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CHATBOTS CAN BOLSTER CUSTOMER EXPERIENCE BUT ONLY IF FINANCIAL SERVICES FIRMS MASTER FOUR KEY CRITERIA

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CHATBOTS CAN BOLSTER CUSTOMER EXPERIENCE BUT ONLY IF FINANCIAL SERVICES FIRMS MASTER FOUR KEY CRITERIA

Rob Brown, Associate Vice President at Cognizant’s Centre for the Future of Work 

Chatbots are gaining in popularity in a number of industries as an important customer service tool, with financial services and insurance particularly keen to roll them out: Crédit Agricole Assurance has Marc, and Bank of America recently announced it was introducing Erica. Barclays, Société Générale, USAA, BBVA, and Capital One have all also begun investigating the technology.

The rise of chatbots is being driven by several converging trends: the popularity of messaging apps, the explosion of the app ecosystem, advancements in artificial intelligence (AI) and cognitive technologies, conversational user interfaces and a wider reach of automation. Their adoption is accelerating so quickly that Oracle believes that 80% of brands will be using them by 2020. But will the current hype be sustainable over time without a stronger business rationale and better short-term results?

We live in an age of instant gratification, and this certainly applies to exchange of information – the core mission of financial services.  So why are customers confronted with long wait-times on hold, being transferred department-to-department, or having to wait through a list of phone prompts? In the context of chatbots, it is actually not about “the robot” at all, it is all about how easy the end-user finds it to use, and simply whether it works or not. To get it right, businesses should start preparing for the coming bot age now if they have not begun to already. This means peeking into the future and designing bots to respond to today’s customer needs, such as personalisation, context, meaning, first contact resolution, management, as well as bot-human interaction and interface design.

Here are four areas chatbots will evolve.

  • Specialisation and Personalisation

For chatbots to be effective, they need to become far more specialised in topics and tasks, and have the ability to personalise interactions. As time goes by, we will begin to see this happen. Very soon we will see expert chatbots that specialise in providing information about different banking solutions, while there will be some like x.ai’s Amy, Apple’s Siri or Microsoft’s Cortana that are experts in making calls and scheduling meetings, or helping to orchestrate process steps. For example, your close of escrow got delayed due to unforeseen disclosures from the seller – was the bank notified not to fund the mortgage loan? In-the-moment examples like these will make chatbots more utilitarian and dependable.

On the flip side, users will also then need to understand what the chatbots does, specialises in, excels in and – most importantly – where it has limitations. This leads to one of the most crucial design decisions: the history of continuity and personal connection. Consider this element as a “tuning fork” of sorts that brings together and harmonises all interactions a person may have on a given subject.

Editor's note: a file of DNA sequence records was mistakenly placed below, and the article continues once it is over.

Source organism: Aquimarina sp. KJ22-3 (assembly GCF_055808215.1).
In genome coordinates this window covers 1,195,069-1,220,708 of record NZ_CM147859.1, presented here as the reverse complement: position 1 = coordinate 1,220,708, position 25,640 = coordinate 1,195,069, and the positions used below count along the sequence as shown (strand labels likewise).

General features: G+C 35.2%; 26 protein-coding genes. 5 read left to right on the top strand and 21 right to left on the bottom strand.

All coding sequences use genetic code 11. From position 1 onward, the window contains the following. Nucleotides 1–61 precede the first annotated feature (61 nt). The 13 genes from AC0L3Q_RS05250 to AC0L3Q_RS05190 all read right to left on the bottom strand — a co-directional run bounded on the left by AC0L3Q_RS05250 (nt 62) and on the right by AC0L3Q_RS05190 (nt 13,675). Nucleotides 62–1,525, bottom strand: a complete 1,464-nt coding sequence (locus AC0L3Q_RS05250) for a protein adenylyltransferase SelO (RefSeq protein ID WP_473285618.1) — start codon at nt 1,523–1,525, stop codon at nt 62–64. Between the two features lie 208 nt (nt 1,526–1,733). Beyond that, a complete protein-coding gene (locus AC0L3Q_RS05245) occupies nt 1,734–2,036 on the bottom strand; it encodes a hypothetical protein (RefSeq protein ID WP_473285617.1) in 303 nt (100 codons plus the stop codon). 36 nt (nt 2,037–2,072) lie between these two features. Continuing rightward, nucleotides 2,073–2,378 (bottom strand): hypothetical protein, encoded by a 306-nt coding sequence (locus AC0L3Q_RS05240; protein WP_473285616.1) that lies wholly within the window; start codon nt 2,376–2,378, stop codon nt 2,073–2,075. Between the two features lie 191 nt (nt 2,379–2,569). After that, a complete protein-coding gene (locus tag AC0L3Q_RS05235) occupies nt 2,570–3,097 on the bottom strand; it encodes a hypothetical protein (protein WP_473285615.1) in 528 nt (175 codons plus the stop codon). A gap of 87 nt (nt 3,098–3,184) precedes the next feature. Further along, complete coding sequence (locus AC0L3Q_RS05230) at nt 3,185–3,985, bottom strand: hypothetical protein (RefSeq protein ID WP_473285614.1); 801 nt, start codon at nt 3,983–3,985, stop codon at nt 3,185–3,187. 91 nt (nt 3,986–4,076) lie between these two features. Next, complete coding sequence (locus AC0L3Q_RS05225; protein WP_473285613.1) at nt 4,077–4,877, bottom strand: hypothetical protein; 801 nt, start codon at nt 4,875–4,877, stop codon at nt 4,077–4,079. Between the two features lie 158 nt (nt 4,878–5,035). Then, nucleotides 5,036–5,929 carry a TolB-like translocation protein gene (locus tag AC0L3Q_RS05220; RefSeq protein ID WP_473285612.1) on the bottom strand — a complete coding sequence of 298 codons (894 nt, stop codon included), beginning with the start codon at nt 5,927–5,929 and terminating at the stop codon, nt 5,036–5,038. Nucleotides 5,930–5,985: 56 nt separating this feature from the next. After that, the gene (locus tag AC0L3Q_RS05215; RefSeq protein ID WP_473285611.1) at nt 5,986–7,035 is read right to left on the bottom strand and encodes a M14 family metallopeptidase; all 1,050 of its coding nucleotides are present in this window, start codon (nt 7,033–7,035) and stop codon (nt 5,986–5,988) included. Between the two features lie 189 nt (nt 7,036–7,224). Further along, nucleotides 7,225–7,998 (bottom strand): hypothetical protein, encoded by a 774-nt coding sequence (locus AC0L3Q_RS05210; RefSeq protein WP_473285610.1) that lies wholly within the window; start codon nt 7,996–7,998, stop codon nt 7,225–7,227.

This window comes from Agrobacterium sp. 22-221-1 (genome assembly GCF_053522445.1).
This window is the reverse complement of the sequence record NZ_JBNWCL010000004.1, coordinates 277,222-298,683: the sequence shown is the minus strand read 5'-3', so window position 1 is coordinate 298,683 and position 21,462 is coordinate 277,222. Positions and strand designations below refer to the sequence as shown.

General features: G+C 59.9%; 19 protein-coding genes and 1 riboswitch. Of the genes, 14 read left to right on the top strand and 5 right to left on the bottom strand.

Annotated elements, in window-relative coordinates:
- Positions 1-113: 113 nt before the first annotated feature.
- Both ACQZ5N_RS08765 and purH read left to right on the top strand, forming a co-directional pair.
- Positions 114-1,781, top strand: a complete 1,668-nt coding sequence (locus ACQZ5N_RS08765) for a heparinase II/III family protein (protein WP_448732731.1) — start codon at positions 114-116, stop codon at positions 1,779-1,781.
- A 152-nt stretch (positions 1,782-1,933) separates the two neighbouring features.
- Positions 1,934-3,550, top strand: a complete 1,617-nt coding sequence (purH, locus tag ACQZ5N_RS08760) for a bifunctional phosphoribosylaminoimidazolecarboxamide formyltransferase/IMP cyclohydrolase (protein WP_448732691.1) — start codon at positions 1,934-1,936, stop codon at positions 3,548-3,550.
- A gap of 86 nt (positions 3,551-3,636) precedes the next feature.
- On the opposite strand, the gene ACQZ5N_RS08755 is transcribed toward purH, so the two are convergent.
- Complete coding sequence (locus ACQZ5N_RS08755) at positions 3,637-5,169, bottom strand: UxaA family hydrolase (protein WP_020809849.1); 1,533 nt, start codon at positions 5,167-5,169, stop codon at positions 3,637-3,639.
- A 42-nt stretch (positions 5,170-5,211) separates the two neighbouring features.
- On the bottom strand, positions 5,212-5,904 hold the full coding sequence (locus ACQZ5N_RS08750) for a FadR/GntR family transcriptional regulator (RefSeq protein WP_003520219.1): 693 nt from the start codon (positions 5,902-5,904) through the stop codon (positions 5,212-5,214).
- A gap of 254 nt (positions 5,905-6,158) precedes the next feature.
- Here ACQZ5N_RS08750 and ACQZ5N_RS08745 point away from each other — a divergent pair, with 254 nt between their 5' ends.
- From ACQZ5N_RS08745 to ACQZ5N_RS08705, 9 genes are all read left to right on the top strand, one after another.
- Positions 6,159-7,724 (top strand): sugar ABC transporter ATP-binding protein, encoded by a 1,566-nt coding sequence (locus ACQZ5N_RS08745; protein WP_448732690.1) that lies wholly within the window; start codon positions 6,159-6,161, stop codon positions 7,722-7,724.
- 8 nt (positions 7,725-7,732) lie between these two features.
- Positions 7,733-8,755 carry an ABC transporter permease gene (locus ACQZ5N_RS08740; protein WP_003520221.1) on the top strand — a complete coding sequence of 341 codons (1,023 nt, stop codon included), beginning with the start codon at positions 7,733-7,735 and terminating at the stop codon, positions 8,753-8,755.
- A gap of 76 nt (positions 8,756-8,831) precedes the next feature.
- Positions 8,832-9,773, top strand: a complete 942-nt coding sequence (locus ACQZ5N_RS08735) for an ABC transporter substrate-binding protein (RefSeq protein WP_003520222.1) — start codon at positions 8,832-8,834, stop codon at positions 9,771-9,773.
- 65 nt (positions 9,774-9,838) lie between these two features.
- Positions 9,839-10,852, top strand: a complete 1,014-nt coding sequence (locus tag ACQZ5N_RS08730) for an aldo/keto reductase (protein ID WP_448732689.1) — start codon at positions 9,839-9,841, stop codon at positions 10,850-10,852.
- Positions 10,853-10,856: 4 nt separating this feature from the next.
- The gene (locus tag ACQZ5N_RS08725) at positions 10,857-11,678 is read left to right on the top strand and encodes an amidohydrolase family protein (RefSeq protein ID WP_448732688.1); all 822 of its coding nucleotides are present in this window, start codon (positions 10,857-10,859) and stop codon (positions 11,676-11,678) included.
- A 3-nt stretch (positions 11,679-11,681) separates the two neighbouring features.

If the user were to stray from a central line of main dialogue, for example, from Siri to Facebook Messenger, a chatbot will need the history and context of other discussions with people, places, and things in order to provide continuity and personal connection. In turn, this will dictate how much personalisation can be brought into the interaction itself. For instance, can the system remember user profiles, previous interactions, the interactions of other users in the system, the current context and the situational bigger picture? Chatbot creators will then need to design them so that they can access this information using a multitude of systems and derive meaning from that information, all while keeping the central “plot line” of context intact.

  • Speed of Response

One of the things that makes most present-day browsers so useful is their ability to answer questions at almost the speed of the user’s thoughts – sometimes faster. The experience of a good chatbot interaction is not judged only on its capacity to answer a question correctly but also the speed at which such a response is provided. In the bot world, solving a problem after a first contact with a customer will become a key performance metric.

Chatbots that can provide basic solutions in the first instance without the need to paraphrase or explain the problem in greater detail will be the most useful and, by extension, the most popular.

  • “Superbots” – Your Personal Assistant

The concept of a superbot is not yet well known but will be a significant element in the future of bots. Indeed, as bots become more specialised and popular, they will proliferate. For many companies, managing them could become as overwhelming and complex as managing apps is today. The solution could come in the form of a superbot.

A superbot, or “bot of bots,” would act as a personal assistant, getting things done on behalf of the user. That would mean calling other bots to complete tasks such as scheduling meetings, dialing conference call numbers or redirecting the customer to the appropriate page to make a claim. The superbot would know which bot to call for a particular task and instruct that bot to provide feedback to the user, therefore being faster and more efficient. Some platforms already use “global managers”, automated robots that orchestrate workflow, and delegate which process transactions should be worked on by myriad other robots. 

  • Humanising Chatbots

Many of us will have seen an example of a gimmicky, humanoid “greeter robot” deployed in your high-street bank branch but the chances are, it fell short on actual needs-based problem solving for the customer. Chatbots, to the rescue – customers actually want solutions to process common choke-points in the gaps between information flows. Most of today’s technology exploration focuses on enhancing features and improving functionality to enable chatbots to mimic human responses, engaging in a more natural, intelligent conversation with users. Despite the merits of this work, the continued success of chatbots will not wholly depend on their ability to conduct a natural conversation but on the accuracy of their responses to customers’ questions at the moment-of-truth: when the tax bill is due, when the overdraft charge kicks in or when the mortgage documents are being finalised.